"Secuestro y muerte"
An Ivan Eibuszyc/Ivan Fund/Santiago Loza presentation of a Morocha Films production. Executive producer, Ivan Eibuszyc. Directed, written by Santiago Loza, Ivan Fund.
With: Eva Bianco, Victoria Raposo, Adela Sanchez, Raul Lagger, Walter Aguirre.
Three women bring their medical skill, bedside manner and considerable patience to the task of treating desperately poor families in a distant Argentine outpost in Santiago Loza and Ivan Fund's lovingly rendered "The Lips." The film's considerable strength lies in its perceptive focus on these modern-day Mary Magdalenes in private moments as well as their heartfelt interactions with needy locals, actual residents playing themselves opposite the trio of actresses. Triumphant screenings at the Buenos Aires fest and Un Certain Regard selection should provide a strong international launch for a likely popular fest title.
Just as it's impossible to determine who does what between co-directors Loza and Fund, there's no clear division of labor between earth-motherish Coca (Adela Sanchez), more cerebral Noe (Eva Bianco) and slightly emotionally disturbed Luchi (Victoria Raposo). Viewed without comment as they meet for an overnight bus trip to tiny San Cristobal in Argentina's Santa Fe province, the three settle in easily with each other, resigned to the fact their assignment isn't going to be easy.
At first, their local "angel," Raul (Raul Lagger), appears to be a country bumpkin, and when he tries to make the women's lodging sound homey, the images onscreen make him seem like a B.S. artist. (Raul turns out to be a nice guy after all.) The doubtless cash-strapped hosts have put the women up in a horribly derelict former hospital.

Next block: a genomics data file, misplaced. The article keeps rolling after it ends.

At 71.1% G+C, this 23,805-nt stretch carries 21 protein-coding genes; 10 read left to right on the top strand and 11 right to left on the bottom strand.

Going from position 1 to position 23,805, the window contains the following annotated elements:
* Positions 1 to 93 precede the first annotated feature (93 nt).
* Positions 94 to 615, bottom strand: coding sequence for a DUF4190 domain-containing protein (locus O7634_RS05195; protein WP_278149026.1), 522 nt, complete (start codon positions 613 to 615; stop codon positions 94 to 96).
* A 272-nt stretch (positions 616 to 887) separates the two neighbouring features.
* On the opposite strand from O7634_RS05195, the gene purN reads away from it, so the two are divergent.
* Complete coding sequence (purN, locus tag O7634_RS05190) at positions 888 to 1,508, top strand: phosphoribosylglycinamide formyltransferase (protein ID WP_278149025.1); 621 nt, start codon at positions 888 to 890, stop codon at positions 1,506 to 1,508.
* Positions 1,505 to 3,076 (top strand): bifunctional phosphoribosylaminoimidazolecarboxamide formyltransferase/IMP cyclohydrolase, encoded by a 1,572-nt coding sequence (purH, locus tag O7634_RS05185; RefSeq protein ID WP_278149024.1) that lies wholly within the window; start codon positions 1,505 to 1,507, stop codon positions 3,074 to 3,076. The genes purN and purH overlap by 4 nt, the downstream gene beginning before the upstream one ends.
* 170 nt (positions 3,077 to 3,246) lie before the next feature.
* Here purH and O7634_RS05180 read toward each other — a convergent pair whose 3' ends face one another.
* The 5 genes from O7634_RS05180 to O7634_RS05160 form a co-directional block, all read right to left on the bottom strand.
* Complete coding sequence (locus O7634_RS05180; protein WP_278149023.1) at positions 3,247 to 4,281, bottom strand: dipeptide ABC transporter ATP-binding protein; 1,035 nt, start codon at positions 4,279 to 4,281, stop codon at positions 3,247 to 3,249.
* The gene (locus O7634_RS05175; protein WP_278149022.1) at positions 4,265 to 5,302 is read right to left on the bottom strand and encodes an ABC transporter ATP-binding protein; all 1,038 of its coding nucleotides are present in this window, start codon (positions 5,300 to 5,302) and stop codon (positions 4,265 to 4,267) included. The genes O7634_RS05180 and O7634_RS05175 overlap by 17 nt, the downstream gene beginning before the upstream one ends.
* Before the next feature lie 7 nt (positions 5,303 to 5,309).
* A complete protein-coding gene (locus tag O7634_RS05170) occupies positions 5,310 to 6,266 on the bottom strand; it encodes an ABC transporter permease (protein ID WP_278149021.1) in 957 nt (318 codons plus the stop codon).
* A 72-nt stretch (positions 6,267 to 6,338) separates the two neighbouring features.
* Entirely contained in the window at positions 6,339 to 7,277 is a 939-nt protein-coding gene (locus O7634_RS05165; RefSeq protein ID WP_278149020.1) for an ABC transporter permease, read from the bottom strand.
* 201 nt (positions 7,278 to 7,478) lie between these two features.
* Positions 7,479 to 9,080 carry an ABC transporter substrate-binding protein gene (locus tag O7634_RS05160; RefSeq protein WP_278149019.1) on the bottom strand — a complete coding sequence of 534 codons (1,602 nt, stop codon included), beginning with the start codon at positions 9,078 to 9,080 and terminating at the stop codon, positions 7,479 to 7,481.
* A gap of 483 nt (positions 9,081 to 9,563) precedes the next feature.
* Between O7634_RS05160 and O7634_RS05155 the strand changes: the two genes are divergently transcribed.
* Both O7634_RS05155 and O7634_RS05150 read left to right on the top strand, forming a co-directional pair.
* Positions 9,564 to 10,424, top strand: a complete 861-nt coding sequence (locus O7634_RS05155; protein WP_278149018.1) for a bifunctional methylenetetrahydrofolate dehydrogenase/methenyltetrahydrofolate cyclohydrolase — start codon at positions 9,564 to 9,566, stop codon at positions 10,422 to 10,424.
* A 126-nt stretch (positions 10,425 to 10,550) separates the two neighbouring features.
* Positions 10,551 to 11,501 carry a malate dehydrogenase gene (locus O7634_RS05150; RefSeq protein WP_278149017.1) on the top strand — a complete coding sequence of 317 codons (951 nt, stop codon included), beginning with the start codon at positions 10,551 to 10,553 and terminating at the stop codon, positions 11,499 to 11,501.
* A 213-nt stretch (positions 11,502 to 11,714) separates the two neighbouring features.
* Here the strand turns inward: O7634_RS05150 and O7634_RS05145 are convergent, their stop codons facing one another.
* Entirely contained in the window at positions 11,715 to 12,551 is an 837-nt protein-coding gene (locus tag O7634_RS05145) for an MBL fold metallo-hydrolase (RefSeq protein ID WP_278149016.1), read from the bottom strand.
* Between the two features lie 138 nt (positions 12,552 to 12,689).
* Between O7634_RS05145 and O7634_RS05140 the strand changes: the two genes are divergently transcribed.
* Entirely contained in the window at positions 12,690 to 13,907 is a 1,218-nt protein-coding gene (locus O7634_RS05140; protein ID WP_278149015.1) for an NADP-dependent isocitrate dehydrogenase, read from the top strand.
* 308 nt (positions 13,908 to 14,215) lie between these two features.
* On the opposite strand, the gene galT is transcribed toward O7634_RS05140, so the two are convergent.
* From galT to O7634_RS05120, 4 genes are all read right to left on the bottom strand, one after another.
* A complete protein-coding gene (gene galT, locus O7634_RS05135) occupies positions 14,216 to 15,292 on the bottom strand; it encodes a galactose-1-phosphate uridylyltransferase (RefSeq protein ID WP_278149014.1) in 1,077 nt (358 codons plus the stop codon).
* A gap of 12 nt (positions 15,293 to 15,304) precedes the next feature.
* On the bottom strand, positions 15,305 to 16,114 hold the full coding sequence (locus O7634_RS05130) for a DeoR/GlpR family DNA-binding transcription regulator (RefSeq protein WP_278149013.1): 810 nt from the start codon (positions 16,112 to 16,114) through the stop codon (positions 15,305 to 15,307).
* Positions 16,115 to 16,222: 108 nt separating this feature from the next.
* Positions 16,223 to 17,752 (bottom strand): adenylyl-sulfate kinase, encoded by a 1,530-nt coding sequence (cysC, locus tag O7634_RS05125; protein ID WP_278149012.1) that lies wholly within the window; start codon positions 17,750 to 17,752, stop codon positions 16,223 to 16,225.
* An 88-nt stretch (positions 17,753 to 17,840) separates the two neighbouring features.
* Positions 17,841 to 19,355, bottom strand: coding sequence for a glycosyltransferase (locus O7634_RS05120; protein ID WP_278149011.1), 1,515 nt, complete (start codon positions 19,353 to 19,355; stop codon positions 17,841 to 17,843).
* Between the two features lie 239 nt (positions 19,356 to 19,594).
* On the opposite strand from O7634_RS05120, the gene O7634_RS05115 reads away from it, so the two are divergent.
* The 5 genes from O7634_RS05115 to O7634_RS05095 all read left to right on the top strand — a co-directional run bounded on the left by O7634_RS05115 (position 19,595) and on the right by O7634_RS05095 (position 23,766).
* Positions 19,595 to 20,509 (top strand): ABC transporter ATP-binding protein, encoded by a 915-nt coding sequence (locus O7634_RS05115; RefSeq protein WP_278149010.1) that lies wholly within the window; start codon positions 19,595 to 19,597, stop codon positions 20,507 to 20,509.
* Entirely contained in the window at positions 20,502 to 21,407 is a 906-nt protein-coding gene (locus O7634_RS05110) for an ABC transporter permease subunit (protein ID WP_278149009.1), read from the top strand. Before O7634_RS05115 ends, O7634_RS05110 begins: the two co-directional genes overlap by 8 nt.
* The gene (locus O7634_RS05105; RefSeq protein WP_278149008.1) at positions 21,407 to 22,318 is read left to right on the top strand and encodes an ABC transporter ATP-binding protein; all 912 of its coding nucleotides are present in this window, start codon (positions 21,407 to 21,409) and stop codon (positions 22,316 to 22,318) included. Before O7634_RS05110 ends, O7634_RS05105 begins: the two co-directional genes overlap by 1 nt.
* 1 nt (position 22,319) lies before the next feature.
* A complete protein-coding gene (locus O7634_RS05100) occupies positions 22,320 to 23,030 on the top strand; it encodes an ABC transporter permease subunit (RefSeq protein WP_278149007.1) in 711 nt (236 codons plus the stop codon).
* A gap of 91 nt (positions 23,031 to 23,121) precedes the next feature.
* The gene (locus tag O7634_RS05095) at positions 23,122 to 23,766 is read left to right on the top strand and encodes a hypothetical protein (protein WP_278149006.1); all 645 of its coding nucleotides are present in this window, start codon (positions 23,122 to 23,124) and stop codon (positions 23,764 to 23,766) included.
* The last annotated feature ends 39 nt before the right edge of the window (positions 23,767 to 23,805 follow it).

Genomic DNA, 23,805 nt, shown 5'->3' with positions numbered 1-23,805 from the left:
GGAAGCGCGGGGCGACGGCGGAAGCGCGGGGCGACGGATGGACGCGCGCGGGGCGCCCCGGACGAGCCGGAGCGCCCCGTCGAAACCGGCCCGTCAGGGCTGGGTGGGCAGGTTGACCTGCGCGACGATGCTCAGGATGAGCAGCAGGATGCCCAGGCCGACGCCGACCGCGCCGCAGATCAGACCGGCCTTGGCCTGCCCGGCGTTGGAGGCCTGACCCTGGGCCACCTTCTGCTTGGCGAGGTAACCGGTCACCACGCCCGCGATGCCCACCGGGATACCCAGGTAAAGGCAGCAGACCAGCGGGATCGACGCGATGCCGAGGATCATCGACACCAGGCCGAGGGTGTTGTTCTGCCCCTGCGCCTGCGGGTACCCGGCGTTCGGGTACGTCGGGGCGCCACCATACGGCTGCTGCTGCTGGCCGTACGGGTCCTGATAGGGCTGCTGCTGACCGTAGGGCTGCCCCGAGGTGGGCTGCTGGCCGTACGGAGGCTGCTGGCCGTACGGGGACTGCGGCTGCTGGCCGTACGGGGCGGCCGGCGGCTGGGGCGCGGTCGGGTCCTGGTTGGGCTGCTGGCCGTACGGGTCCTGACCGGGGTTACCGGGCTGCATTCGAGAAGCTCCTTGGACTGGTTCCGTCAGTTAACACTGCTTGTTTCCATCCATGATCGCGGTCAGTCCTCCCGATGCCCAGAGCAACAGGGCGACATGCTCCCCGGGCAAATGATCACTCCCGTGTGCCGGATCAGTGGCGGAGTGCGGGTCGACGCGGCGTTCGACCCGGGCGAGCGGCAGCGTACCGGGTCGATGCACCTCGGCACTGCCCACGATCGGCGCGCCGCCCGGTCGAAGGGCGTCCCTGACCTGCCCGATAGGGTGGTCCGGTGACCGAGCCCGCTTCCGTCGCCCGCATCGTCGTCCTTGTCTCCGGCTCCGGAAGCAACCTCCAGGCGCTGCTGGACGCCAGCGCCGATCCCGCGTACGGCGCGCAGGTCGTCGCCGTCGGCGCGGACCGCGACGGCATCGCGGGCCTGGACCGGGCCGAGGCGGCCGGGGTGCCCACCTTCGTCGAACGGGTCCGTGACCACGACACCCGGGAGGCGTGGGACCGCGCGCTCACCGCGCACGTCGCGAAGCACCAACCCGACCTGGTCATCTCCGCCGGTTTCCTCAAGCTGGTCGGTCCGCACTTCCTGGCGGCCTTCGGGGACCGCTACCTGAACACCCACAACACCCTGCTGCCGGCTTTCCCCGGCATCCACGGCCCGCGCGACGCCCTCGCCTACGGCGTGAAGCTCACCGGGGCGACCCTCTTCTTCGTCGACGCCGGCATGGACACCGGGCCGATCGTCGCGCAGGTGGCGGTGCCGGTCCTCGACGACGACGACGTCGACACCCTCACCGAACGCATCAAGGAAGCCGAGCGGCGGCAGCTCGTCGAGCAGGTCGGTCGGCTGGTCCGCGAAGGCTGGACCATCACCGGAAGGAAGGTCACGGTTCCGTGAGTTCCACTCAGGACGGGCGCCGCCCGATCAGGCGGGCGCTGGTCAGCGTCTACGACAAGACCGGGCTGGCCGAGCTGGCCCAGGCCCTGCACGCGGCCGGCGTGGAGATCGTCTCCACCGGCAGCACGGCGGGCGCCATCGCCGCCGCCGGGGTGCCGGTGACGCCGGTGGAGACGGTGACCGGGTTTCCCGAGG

As with so much else, Coca, Noe and Luchi stoically put up with it, stepping up their game to attend to the needs of a range of local patients. Loza and Fund apply the same concern for these people, allowing long passages of "The Lips" to become a mix of fiction and nonfiction, as actors playing the doctors listen to the real local families discussing their personal and health problems, exposing a shocking level of poverty that seems to have an especially strong impact on the sensitive Luchi.
Restless during sleep hours and concerned for her safety, Luchi sometimes wanders the shelter's dark hallways at night. In a subtly musical way, "The Lips" continually shifts tone, from these more troubling sections to the semi-docu interviews with patients to easygoing scenes of the gals getting away for some welcome downtime. (The feeling of a day off from work has rarely felt more real onscreen.)
Far better than Fund's last film, "La risa," "The Lips" successfully conveys the sense of actors giving themselves over to specific moods and settings, and the women's social conscience and solidarity are refreshingly underplayed.
The rumbling skies, ever-changing light and unsettled atmosphere are precisely captured by cinematographer Maria Laura Collasso, and editor Lorena Moriconi assembles disparate parts into a rhythmic flow that never seems overly manipulated. Locations in the Santa Fe province place the viewer in an Argentina that's rarely seen onscreen.
Camera (color, HD), Maria Laura Collasso; editor, Lorena Moriconi; music, Fund, Lisandro Rodriguez; production designer, Adrian Suarez; costume designer, Suarez; sound (stereo), Leandro De Loredo, Alejandro Sesa; supervising sound editors, Jeronimo Kohn, Alejandro Seba. Reviewed on DVD, Lisbon, April 28, 2010. (In Buenos Aires Film Festival; Cannes Film Festival -- Un Certain Regard.) Running time: 99 MIN.
Secuestro y muerte (Abduction and Death), de Rafael Filipelli
A Primer Plano Group release of a Saula Benavente and Rafael Filippelli presentation. Executive producer, Saula Benavente. Directed by Rafael Filippelli. Screenplay, Mariano Llinas, David Oubina, Beatriz Sarlo, based on an idea by Sarlo.
With: Enrique Pineyro, Alberto Ajaka, Esteban Bigliardi, Agustina Munoz, Matias Umpierrez, Javier Fainzang.